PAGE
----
When I came across the ten to one story, I knew I had to try it for myself. That set me off looking for similar writing exercises and I found and completed another three. Lots of you joined in too and it was great to see the variations in interpretation and ideas.
The lovely blogger, JC Wolfe, who first alerted me to the ten to one story exercise, also told me about a book called ‘What If?’ by Anne Bernays and Pamela Painter. It’s chock full of writing exercises to help hone your skills and covers all areas of fiction writing from plotting to dialogue and characterisation. I found an exercise in there that is similar to the ones I did previously and which I know some of you might enjoy having a go at.
This is what you need to do.
An abstract word
You then write a short story, or begin a longer one, using these elements. It’s an exercise in using your imagination and seeing where it can take you and I quite like the freedom of that.
What also resonates in this book, are the sections that get you to look at a story you’ve already written. A recent discussion involving the What I’m Writing group made me think about whether you can save a story that you think may have reached stalemate. One of the exercises I found asks you to take a story that seems stuck and true to the title of the book, asks you to write the words ‘What If’ at the top of a blank piece of paper. You then write five ways of how the story could be continued (from the stuck point) and using these ‘what if’ scenarios. JC Wolfe’s blog has regular ‘What If’ lists that could help you with this. Again, the idea is to let your imagination run free.
Another idea to look at a story that isn’t working is to break it down in to it’s component pieces. This is for the visual people, of which I am one and involves lots of paper and a place to lay everything out in front of you – scenes, narrative passages etc. When you look at your story like that, you can see if there is too much of one thing and not enough of another. You can also rearrange scenes to make changes to the story. I guess you could do this on Scrivener too, but I like the idea of being able to physically pick up and move things. I’ve done something similar with a story that is currently filed away and waiting for me to get back to one day. I put every scene on an index card and ordered them all up in to chapters. All I have to do is finish writing the story now!!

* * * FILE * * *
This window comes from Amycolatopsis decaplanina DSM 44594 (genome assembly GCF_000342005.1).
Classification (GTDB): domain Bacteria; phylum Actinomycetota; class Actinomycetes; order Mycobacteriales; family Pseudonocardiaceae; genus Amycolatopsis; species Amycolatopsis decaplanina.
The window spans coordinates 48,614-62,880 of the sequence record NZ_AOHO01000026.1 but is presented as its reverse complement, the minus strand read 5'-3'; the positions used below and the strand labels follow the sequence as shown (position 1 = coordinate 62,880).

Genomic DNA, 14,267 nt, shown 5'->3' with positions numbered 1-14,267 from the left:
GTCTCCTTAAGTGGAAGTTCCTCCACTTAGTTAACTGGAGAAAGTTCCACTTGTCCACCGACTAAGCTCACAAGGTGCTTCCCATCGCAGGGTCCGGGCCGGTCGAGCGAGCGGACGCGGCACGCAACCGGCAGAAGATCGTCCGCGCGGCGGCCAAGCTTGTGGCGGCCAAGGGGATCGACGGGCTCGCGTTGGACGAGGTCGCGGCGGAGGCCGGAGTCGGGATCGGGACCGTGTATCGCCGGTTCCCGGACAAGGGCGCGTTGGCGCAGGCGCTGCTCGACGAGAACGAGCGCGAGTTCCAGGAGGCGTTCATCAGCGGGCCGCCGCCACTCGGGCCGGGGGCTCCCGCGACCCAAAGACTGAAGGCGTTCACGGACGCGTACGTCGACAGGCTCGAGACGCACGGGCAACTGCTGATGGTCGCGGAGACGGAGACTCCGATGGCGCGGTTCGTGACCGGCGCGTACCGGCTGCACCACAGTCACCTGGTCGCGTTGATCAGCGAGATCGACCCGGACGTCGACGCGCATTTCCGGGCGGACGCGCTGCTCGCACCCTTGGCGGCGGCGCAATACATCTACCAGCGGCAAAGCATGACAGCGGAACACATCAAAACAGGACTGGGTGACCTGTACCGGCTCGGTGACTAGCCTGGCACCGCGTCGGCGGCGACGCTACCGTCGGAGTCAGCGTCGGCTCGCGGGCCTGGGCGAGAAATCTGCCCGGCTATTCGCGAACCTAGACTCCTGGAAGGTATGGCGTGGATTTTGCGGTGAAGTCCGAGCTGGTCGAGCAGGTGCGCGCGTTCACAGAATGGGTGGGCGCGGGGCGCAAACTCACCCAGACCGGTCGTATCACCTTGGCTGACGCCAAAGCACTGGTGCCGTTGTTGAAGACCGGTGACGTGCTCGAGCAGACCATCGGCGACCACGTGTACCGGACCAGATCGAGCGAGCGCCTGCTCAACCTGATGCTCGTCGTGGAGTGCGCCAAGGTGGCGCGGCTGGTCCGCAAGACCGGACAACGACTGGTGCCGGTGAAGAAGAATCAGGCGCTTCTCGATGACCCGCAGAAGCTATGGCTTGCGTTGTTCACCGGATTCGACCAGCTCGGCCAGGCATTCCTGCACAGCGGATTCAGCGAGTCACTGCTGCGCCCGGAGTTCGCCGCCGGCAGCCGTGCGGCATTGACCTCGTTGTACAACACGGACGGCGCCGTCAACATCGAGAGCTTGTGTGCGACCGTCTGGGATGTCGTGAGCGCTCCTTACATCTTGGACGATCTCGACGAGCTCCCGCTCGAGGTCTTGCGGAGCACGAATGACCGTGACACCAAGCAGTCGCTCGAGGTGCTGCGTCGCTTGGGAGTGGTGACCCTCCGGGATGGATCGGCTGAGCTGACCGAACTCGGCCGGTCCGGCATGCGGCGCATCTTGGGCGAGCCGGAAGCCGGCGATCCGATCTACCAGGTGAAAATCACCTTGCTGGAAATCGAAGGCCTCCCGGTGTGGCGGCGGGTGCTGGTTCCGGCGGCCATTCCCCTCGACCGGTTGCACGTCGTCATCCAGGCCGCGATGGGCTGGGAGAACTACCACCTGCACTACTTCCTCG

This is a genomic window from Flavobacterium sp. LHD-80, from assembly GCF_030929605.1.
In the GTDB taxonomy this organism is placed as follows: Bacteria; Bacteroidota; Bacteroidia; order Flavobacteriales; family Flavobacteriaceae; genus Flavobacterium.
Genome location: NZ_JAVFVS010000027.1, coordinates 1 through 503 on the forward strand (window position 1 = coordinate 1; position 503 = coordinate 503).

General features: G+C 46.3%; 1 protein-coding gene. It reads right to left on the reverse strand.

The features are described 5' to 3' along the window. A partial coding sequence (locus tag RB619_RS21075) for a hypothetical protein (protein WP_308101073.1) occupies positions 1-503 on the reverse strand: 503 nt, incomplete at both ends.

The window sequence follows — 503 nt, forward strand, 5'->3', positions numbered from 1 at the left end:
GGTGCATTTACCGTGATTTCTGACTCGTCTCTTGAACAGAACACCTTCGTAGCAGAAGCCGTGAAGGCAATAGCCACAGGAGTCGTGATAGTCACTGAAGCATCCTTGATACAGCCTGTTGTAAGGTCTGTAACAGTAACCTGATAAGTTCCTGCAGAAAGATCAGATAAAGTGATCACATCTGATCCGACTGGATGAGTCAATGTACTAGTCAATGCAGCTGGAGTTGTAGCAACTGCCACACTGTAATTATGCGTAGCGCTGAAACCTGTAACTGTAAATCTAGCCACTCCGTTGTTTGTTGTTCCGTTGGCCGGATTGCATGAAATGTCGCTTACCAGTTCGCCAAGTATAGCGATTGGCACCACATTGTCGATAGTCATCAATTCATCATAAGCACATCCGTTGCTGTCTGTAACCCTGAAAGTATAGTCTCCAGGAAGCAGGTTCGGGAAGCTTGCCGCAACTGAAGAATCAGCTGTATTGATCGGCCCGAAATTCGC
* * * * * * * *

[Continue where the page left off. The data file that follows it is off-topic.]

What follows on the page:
It may not be that the story itself has gone wayward, but the central character themselves. An exercise on characterisation from the ‘What If’ book asks you to look at the motivations of your central character. What do they want and why? Is this made clear to the reader in the story and how is it put across to us? What stands in the central character’s way and what desire does that set in motion?
I’ve been re writing a story in order to save it. To do this I ended up changing the point of view as well as making tweaks to the plot. The changes have been for the better and I do believe it’s helped. I didn’t want to bin it after spending so long on it and I’m sure that it’s possible to save any story with a bit of re-working.
Finally, I would like to share one more exercise with you. I can’t remember where I found this one though, so I can’t give credit to anyone (I’ve looked at that many). If you do know, perhaps you could tell me and I can add it in. This exercise involves taking a book (any of your choosing) and at random, finding the first line of one chapter and the last line of another. You then write a short story, using these two lines as your beginning and your end. If you like a challenge, this one is for you.
I’m sharing this for What I’m Writing.